Six Reasons an Insurance Company Will Deny a Claim

Let’s face it – insurance companies only make money when they DON’T pay claims, so they have no incentive to pay and will take advantage of any and every opportunity to deny a claim.  According to an expert life insurance attorney, here are the top six reasons claims are denied:

 The policy lapsed or the insured fell behind in paying premiums.

Insurance companies will not make it easy for you as beneficiary if the policy lapsed or the insured fell behind in paying monthly premiums. However, it still may be possible to recover your claim, if any of the following applies:

  • The policy has a clause that waives premiums if a person becomes disabled. 
  • A grace period applies to the missed premium payments.
  • An administrative error was made by the servicer of the policy that caused the underwriter to deny the claim.

An experienced life insurance attorney can help you find out if your claim should have been paid based on these factors.

The death of the insured fell within policy exclusions.

It is common for a policy to exclude certain types of deaths, including but not limited to:

  • Death by suicide
  • Death by drug or alcohol overdose
  • Death by act of war or terrorism
  • Death in a foreign country
  • Death during some activity explicitly listed in the policy (scuba diving, mountain climbing and the like) 

In these cases, a full investigation and autopsy are performed. You would be wise to have an attorney represent you and deal with the insurance company’s investigative team, as again, the insurance company has no incentive to find facts that favor paying on your claim.

Misrepresentation by the insured.

All policies have a clause that states that if the insured lies on the application, the policy is void. For example, if the insured states that he or she does not smoke, but actually does smoke, and the insured dies from something related to smoking such as lung cancer, this may void the policy. Even if this is the insurance company’s initial determination, there is always an argument that the non-disclosed behavior did not contribute to the death, however, this is an uphill battle to fight.

Issues identifying the beneficiary.

This occurs often. Any issue determining who the beneficiary is will at the very least delay payment, and may deny payment to someone who thought they were a beneficiary.

Last-minute beneficiary change

One of the beneficiaries cannot be found

One of the beneficiaries is an ex-spouse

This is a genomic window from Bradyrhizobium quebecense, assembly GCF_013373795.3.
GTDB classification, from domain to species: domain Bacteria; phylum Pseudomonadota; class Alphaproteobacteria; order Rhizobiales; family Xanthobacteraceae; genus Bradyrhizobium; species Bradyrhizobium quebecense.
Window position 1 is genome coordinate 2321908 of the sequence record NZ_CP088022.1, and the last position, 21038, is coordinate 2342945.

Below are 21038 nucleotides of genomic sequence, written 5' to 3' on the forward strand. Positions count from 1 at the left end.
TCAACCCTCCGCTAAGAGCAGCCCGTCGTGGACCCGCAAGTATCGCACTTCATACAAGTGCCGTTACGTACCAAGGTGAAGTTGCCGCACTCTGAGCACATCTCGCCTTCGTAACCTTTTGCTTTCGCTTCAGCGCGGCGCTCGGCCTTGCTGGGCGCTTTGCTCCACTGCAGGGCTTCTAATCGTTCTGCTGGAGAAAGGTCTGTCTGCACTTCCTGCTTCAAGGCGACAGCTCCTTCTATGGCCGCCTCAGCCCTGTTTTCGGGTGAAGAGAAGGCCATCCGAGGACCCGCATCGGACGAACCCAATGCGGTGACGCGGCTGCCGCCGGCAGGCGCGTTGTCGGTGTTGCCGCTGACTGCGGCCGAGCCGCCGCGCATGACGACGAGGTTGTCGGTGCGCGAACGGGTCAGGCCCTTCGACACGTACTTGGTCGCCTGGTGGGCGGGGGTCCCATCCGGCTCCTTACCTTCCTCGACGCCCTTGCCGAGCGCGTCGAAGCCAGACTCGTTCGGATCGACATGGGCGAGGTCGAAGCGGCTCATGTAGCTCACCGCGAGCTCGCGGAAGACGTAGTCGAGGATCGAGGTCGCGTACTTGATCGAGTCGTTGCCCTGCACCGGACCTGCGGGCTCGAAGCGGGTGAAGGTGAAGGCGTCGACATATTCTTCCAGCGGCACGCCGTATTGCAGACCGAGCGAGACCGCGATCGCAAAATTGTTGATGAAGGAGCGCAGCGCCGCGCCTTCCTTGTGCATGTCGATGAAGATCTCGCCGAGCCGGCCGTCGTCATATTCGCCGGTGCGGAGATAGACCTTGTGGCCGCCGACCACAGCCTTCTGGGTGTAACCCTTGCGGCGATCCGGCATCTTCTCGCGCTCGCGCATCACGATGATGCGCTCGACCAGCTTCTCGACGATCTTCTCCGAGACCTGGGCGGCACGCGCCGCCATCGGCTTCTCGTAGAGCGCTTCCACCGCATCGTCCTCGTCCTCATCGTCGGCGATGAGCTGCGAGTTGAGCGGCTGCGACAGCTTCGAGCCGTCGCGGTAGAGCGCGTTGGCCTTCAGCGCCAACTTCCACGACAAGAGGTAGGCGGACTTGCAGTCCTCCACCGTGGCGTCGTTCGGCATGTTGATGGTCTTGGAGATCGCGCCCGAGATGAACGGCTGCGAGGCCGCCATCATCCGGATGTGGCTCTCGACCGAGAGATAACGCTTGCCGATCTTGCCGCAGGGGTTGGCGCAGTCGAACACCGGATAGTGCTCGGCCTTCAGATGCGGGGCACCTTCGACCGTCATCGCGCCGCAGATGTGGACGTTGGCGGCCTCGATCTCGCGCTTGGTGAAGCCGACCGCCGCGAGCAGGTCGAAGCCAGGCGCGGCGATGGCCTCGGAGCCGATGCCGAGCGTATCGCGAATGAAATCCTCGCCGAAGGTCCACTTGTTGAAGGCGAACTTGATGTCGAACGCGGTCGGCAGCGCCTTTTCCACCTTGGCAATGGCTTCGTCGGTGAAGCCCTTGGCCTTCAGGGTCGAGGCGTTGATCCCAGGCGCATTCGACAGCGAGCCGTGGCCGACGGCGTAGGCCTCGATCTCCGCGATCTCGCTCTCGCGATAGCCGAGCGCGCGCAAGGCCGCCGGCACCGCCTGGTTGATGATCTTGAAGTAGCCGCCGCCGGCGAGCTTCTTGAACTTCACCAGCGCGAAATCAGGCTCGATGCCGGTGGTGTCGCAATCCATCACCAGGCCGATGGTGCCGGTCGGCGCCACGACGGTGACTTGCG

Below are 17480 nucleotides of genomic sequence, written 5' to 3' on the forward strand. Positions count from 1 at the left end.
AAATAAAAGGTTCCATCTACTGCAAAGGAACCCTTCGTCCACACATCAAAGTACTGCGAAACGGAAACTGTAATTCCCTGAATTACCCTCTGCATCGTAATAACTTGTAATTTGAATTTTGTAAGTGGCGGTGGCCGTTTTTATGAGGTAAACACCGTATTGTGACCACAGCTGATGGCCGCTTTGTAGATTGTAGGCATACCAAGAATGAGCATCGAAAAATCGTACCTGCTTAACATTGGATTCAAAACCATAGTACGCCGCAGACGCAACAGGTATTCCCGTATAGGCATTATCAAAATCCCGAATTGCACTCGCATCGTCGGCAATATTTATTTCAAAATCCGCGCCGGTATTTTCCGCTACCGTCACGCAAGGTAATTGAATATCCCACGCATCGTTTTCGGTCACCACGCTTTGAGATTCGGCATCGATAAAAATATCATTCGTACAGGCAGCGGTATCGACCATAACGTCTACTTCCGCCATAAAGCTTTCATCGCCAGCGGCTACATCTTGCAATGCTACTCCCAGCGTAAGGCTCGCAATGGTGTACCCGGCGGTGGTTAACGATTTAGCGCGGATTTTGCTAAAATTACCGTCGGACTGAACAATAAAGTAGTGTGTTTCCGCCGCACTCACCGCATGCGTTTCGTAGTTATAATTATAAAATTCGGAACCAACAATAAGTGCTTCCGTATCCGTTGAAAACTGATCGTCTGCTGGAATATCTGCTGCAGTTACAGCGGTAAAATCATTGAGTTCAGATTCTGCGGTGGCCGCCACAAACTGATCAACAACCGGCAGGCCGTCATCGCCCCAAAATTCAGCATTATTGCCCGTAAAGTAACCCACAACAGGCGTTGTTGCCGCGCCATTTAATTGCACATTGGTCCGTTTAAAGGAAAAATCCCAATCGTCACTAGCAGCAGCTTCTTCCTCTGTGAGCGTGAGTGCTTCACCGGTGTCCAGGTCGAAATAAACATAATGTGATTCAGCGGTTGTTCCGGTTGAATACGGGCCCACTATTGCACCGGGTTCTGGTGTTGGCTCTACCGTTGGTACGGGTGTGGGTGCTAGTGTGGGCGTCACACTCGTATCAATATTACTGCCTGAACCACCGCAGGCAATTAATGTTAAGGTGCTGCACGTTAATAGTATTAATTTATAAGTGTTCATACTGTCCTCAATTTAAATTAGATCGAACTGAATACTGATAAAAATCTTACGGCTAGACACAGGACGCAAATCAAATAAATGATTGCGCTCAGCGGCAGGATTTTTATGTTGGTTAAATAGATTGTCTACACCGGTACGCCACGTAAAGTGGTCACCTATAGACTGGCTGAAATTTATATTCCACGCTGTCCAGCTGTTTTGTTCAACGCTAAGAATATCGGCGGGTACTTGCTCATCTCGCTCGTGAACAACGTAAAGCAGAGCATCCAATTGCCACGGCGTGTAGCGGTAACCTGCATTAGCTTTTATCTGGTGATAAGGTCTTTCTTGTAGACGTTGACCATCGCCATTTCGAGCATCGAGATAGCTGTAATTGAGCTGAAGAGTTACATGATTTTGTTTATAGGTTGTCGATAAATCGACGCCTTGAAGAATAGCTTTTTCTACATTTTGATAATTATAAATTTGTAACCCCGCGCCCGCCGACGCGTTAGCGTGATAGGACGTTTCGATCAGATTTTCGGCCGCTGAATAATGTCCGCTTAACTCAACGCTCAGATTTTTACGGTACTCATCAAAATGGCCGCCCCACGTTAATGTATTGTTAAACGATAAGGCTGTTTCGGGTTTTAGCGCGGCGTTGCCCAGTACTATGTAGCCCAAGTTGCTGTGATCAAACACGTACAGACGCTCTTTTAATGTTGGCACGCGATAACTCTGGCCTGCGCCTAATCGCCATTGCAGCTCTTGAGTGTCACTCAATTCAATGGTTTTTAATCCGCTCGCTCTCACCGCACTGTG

The sole beneficiary is deceased

If you believe you are or should have been the beneficiary of a life insurance policy, you should find out if you were named as an irrevocable beneficiary. If you were, that cannot be changed. Unfortunately, people take advantage of seniors with dementia and Alzheimer’s disease and persuade them to change their beneficiary designation.  If you were originally named an irrevocable beneficiary, you must challenge this beneficiary change.

Employer issues

Free employer-provided group-term life insurance is generally thought to be a good thing! However, if the insured had a policy with a former employer and left that job, the employer was under no obligation to continue paying on that policy and the policy may have lapsed. The date of death and the applicable grace period will be important facts to know in challenging claim denial on this basis.

Conversion issues

This is related to #5, Employer issues because when the insured left that place of employment, he or she would have been given the opportunity to convert their group life insurance to an individual policy. If the insured failed to do this, or if there was a flaw in the paperwork, there might have been no conversion.  Again, you need to know the date of the policy lapse and the date of death and find out if any grace period might apply.

Four Reasons an Insurance Company Will Delay Paying Your Claim

Delays occur when a life insurance company needs to investigate a claim. This could occur if: 

There is a beneficiary dispute. This is very common.  If the named beneficiary is contested the insurance company has leave to delay payment as long as it needs to settle the matter.  Again, there is no incentive for the insurance company to pay out quickly. 

The insured died within the contestability period. If the insured dies within two years of the date that the policy was issued, the insurance company may investigate for evidence of fraud or misrepresentation. 

The insured died by homicide. If the insured dies by homicide, the insurance company will likely wait to pay any benefits until the police complete their investigation. 

The insured died in a foreign country.  Delays in determining the cause of death and obtaining a death certificate will delay payment on a claim.

If you’ve received notification that your life insurance claim has been denied or delayed for any of the above reasons, there is still a chance you could get paid – do not accept no for an answer. Contact an experienced life insurance attorney to help you fight for your rights as a beneficiary.

Veronica Baxter is a freelance writer and legal assistant operating out the greater Philadelphia area.